ROWLAND: We spoke to one of the foremost experts in this space, Jess Hill, on the show earlier. She has put forward a number of practical solutions. She touches on the justice system, but one is to try to deal with the disgusting misogyny, the porn, the violent porn young men are exposed to on social media. I know your Government is battling social media on another front, but surely this is an area where National Cabinet can agree to act on?

PRIME MINISTER: Well, this is something that the e-Safety Commissioner has raised and it’s been raised by a number of the authorities as well. I’m very concerned. And every parent, I think, is concerned at the access to debilitating and offensive material that some young people can be exposed to. That’s got to have an impact on what is seen as normal.

ROWLAND: But what can you do about it, Prime Minister? And the social media companies are pushing back on you on this other front. Realistically, what can any level of government do here?

PRIME MINISTER: Well, that’s why we’re sitting down, Michael, and working those issues through. The e-Safety Commissioner, of course, we’ve got currently a review on that’s open for public input right now. And I’d encourage people to make submissions there. It’s one of the reasons why, I mean, I spoke about, in a business statement way back in 2019, one of the first issues I spoke about as Leader of the Labor Party was the impact of social media. This is something that is there across the board. People having access to violence, some of that being misogynistic violence that people have access to. And it is something where, as I’ve said in a different context, social media has comes with it, a social responsibility. And they can’t just say, ‘Oh, it’s nothing to do with us’. And so, we’ll look at the full suite of measures. There isn’t a single thing that you can do to fix this immediately. What you can do, though, is to have resolve, to have commitment. And that’s what my Government has to making a difference on these issues, working across the Parliament, working across states and territories, working across civil organisations, such as those who organised the rallies over the past few days.

ROWLAND: Prime Minister, before we go, on another issue, I want to ask you about the revelation from your predecessor, Scott Morrison, the former Prime Minister, that he took medication to deal with anxiety when he was Prime Minister. As the current occupant of the top job. What did you think when you read that?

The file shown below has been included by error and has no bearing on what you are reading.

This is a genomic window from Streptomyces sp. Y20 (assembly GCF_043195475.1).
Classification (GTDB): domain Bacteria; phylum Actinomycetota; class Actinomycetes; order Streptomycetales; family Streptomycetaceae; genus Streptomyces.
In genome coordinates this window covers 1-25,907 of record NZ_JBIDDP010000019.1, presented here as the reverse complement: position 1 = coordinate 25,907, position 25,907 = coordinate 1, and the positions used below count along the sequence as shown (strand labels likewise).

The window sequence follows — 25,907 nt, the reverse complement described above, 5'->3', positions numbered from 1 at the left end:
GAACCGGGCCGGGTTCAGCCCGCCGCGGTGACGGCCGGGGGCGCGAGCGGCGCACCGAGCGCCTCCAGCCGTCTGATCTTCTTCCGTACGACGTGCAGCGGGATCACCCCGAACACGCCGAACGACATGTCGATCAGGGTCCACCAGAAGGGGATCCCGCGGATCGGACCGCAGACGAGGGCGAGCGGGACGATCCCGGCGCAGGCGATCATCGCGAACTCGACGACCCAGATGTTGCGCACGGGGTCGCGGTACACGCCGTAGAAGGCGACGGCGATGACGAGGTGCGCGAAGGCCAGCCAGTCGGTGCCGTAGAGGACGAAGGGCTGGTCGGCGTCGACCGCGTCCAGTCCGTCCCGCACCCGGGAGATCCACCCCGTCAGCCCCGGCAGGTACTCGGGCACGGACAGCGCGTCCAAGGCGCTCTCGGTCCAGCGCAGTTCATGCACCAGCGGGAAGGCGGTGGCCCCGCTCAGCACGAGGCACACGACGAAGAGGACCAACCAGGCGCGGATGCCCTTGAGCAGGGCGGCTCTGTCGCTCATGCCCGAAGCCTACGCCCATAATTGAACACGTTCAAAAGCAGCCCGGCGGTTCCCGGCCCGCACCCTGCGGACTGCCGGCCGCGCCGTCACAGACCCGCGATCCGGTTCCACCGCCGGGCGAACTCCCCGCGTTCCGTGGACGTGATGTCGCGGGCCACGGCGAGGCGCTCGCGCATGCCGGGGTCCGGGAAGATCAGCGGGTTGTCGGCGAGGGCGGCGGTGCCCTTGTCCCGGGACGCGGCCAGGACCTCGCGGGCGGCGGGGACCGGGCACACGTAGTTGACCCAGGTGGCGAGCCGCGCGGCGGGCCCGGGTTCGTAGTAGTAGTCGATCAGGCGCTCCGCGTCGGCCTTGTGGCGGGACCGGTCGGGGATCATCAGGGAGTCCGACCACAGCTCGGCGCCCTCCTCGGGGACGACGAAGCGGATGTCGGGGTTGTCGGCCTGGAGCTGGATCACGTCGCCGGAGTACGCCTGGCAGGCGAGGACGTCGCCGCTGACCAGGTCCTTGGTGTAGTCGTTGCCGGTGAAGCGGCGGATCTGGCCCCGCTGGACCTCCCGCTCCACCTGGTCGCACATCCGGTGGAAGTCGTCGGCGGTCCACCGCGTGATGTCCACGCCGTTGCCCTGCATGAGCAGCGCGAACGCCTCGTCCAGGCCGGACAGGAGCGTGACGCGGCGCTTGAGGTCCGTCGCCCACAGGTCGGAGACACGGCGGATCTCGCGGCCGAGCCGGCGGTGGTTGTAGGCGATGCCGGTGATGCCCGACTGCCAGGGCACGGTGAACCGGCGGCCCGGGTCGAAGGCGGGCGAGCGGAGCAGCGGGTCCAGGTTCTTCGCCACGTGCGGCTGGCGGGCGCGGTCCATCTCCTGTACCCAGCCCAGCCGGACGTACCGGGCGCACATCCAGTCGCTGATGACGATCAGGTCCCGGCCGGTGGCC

PRIME MINISTER: Look, I thought it was brave of Scott Morrison to talk in such a clear way about something that is so very personal. And I think, good on him. The truth is that the pressures of the job are substantial. I think one of the, to go back to our previous discussion on social media, you know, I don’t look at comments on social media. If I did, I wouldn’t be a very, very balanced or satisfied person because people will say things online. The pressures that are on now, on people in public life, are different. And that includes people in the media and others as well. I’m sure, Michael, if you look at what people say about ABC personalities online.

ROWLAND: I try not to.

PRIME MINISTER: Exactly. But, you know, people, we have got to get into a situation of, you know, being able to disagree in a civil way. And unfortunately, political discourse has become very difficult in this country. But I thought, and globally, this isn’t a phenomenon just here, of course, and we see some of the division that’s there in the United States, a very divided society, which I don’t think is healthy for a democracy. Scott Morrison, I give him credit for being prepared to speak about such a difficult issue. And I wish him well in his next phase of his life.

ROWLAND: Prime Minister, appreciate your time this morning. Thank you.

PRIME MINISTER: Thanks very much.